I often say to my kids, "Man, I remember when this was just a big field with cows!" And I've only lived here 25 years, far less than someone who has lived their whole life here. When someone tells me the Judice Inn was in the country, I'm floored. Are you aware of the number of places here in Lafayette Parish that are on the National Historic Registry? According to Wikipedia, there's 37 of them.
Some, I'm sure, you're familiar with. The Alexandre Mouton House was added to the registry in 1975. It was once home to the 9th Governor of Louisiana. Jean Mouton, Alexandre's father, and one of the earliest settlers of Acadiana built the home in 1800. Today it's a museum and is run by the all women service group Les Vingt-Quatre French for The 24, for the first 24 women who started the group.
And the Cathedral of St. John the Evangelist. Towering over Lafayette, it's one of the city's most iconic sites. Even though the building is the third structure built on this site completed in 1916, the land was donated by Jean Mouton in 1821. It's Dutch Romanesque Revival Style. It boasts red and white brick, and shines at with stained glass produced in Munich. While your there you can't miss the historic St. John's Cemetery and the St. John's Live Oak, it's circumferemce over 29 and a half feet. Some estimate the oak is nearly 500 years old.
You can see several places within walking distance in downtown Lafayette. The old City Hall across from the courthouse. The Lafayette Hardware Store, The Old Gordon Hotel, and the Hope Lodge Number 145 all on Vermilion Street. The Old Guranty Bank Building and the Evangeline Hotel on Jefferson Street. Entire neighborhoods are also on the registry including Freetown and Sterling Grove. In all there are 23 historic properties and districts in the city of Lafayette alone.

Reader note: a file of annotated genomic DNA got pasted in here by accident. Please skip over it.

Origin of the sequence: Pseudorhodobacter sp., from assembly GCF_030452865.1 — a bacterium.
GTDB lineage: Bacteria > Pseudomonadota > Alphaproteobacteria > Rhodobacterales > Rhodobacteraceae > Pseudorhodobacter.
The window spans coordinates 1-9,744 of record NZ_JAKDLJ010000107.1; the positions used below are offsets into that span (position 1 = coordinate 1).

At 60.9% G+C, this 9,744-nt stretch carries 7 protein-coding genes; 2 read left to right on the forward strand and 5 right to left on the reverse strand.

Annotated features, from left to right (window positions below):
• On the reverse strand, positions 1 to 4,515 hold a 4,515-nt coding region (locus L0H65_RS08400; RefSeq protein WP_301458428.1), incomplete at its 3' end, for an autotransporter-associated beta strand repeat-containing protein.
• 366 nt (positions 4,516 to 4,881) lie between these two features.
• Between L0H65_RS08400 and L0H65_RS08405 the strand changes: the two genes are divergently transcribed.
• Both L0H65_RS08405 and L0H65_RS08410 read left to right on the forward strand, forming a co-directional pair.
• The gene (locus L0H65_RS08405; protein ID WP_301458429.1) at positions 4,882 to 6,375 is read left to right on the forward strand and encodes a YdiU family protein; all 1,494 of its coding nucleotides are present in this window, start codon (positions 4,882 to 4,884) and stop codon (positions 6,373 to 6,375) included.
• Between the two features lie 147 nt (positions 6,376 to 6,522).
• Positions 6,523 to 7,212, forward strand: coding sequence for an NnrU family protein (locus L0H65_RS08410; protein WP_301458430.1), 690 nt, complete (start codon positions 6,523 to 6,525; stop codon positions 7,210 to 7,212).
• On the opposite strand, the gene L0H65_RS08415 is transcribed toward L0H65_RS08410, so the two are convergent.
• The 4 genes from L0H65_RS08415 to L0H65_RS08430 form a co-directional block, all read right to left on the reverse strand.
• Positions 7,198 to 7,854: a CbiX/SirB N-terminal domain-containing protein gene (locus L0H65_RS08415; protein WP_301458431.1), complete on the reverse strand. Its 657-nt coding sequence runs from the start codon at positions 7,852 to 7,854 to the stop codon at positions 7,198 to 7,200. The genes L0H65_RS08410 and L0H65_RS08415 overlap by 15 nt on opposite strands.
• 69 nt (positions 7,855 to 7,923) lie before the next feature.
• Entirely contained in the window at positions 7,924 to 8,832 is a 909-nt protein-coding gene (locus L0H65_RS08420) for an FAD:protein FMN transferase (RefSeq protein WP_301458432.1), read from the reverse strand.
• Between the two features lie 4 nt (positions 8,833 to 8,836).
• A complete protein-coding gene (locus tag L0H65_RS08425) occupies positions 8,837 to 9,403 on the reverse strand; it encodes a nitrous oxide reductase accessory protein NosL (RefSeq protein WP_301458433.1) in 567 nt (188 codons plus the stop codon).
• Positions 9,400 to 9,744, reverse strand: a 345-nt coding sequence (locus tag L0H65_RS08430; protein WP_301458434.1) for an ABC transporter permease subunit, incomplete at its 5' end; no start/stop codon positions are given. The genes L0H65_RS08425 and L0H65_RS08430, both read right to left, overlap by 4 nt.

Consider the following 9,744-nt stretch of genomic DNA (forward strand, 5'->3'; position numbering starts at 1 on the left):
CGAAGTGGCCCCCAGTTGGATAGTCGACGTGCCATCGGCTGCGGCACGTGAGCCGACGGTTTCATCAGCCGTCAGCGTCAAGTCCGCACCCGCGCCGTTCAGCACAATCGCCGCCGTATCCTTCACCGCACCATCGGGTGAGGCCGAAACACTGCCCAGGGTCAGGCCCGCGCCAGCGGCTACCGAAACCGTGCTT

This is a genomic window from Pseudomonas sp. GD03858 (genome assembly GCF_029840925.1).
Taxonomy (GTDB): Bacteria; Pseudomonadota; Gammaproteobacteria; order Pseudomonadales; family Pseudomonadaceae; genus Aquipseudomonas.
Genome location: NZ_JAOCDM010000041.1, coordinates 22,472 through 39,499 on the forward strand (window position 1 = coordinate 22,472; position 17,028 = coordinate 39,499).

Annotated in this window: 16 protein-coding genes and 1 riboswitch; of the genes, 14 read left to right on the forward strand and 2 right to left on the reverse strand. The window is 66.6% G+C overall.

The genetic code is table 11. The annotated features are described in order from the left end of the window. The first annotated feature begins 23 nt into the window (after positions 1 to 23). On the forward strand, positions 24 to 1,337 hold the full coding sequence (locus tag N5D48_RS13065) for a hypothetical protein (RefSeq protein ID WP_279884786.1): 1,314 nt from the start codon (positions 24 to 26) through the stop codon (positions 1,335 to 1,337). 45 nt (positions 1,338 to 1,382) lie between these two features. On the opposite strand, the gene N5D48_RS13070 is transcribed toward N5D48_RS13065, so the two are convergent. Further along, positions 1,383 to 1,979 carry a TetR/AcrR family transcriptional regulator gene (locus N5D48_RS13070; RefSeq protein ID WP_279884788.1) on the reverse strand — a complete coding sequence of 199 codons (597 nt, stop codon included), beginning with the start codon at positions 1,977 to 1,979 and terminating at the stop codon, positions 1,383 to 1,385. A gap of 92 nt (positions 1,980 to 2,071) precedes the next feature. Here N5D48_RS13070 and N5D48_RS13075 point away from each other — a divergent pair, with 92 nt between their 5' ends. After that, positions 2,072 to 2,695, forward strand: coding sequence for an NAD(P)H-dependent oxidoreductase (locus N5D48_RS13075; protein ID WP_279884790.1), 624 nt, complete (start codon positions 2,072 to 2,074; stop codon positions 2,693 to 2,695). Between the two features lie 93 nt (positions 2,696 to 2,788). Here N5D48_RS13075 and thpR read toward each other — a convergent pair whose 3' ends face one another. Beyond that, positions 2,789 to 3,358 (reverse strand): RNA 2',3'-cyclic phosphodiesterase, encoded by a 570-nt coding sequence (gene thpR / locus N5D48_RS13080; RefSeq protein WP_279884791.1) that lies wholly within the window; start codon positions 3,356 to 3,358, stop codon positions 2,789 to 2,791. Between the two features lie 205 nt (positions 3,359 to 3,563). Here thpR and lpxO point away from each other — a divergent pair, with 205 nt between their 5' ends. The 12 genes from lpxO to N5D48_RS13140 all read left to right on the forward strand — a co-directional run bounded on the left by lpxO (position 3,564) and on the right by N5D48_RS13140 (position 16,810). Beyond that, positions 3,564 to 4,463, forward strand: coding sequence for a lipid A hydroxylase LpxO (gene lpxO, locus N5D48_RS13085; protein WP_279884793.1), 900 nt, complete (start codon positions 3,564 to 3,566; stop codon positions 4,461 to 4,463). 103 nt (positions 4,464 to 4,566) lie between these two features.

In Scott there's the Bank of Scott building, recently added to the registry in 2016. It's a one story building on St. Mary built in 1910. It was used as a bank until the Great Depression.
In Carencro, Our Lady of the Assumption School was originally a one room school in the 1930s. It's located on North Michaud Street behind the church.
Broussard has eleven different properties. It's easy to park and walk to nearly all of them. Familiar to most of us is St. Cecilia Catholic School. It was opened to seventy students 1909 at a cost of $25,000 and operated by the Sisters of the Divine Providence. Several are clustered in the Main Street Historic District that is also on the Historic Register. The Roy LeBlanc House built in 1886, The Martial Billeaud Jr. Home built in 1893, and The Ducrest Building erected in 1903. Eight of the properties are on either Morgan or Main Streets, the others are just a few blocks away.